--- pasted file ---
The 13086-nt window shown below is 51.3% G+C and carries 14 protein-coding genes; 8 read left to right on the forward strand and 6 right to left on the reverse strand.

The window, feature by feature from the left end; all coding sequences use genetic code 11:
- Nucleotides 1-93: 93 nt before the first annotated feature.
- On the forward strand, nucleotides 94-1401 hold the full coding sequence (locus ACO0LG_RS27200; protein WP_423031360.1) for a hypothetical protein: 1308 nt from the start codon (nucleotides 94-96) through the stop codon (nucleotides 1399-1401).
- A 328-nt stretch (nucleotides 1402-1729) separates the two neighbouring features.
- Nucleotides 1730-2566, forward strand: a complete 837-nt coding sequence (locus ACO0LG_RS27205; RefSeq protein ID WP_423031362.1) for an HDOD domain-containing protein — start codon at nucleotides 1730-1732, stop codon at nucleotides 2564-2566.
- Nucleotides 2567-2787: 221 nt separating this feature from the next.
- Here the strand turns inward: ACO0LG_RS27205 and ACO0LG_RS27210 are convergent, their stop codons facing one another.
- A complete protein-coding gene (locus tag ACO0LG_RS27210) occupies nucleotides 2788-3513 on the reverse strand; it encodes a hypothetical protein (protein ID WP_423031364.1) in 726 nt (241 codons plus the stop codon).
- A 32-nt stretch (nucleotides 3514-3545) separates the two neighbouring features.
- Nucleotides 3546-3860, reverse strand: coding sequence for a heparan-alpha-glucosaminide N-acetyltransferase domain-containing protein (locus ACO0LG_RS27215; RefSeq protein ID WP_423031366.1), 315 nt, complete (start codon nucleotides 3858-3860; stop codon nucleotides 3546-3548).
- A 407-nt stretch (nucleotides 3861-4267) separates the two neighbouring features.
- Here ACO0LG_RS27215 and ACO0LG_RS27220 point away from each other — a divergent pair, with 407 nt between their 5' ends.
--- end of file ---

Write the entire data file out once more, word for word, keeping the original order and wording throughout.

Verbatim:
The 13086-nt window shown below is 51.3% G+C and carries 14 protein-coding genes; 8 read left to right on the forward strand and 6 right to left on the reverse strand.

The window, feature by feature from the left end; all coding sequences use genetic code 11:
- Nucleotides 1-93: 93 nt before the first annotated feature.
- On the forward strand, nucleotides 94-1401 hold the full coding sequence (locus ACO0LG_RS27200; protein WP_423031360.1) for a hypothetical protein: 1308 nt from the start codon (nucleotides 94-96) through the stop codon (nucleotides 1399-1401).
- A 328-nt stretch (nucleotides 1402-1729) separates the two neighbouring features.
- Nucleotides 1730-2566, forward strand: a complete 837-nt coding sequence (locus ACO0LG_RS27205; RefSeq protein ID WP_423031362.1) for an HDOD domain-containing protein — start codon at nucleotides 1730-1732, stop codon at nucleotides 2564-2566.
- Nucleotides 2567-2787: 221 nt separating this feature from the next.
- Here the strand turns inward: ACO0LG_RS27205 and ACO0LG_RS27210 are convergent, their stop codons facing one another.
- A complete protein-coding gene (locus tag ACO0LG_RS27210) occupies nucleotides 2788-3513 on the reverse strand; it encodes a hypothetical protein (protein ID WP_423031364.1) in 726 nt (241 codons plus the stop codon).
- A 32-nt stretch (nucleotides 3514-3545) separates the two neighbouring features.
- Nucleotides 3546-3860, reverse strand: coding sequence for a heparan-alpha-glucosaminide N-acetyltransferase domain-containing protein (locus ACO0LG_RS27215; RefSeq protein ID WP_423031366.1), 315 nt, complete (start codon nucleotides 3858-3860; stop codon nucleotides 3546-3548).
- A 407-nt stretch (nucleotides 3861-4267) separates the two neighbouring features.
- Here ACO0LG_RS27215 and ACO0LG_RS27220 point away from each other — a divergent pair, with 407 nt between their 5' ends.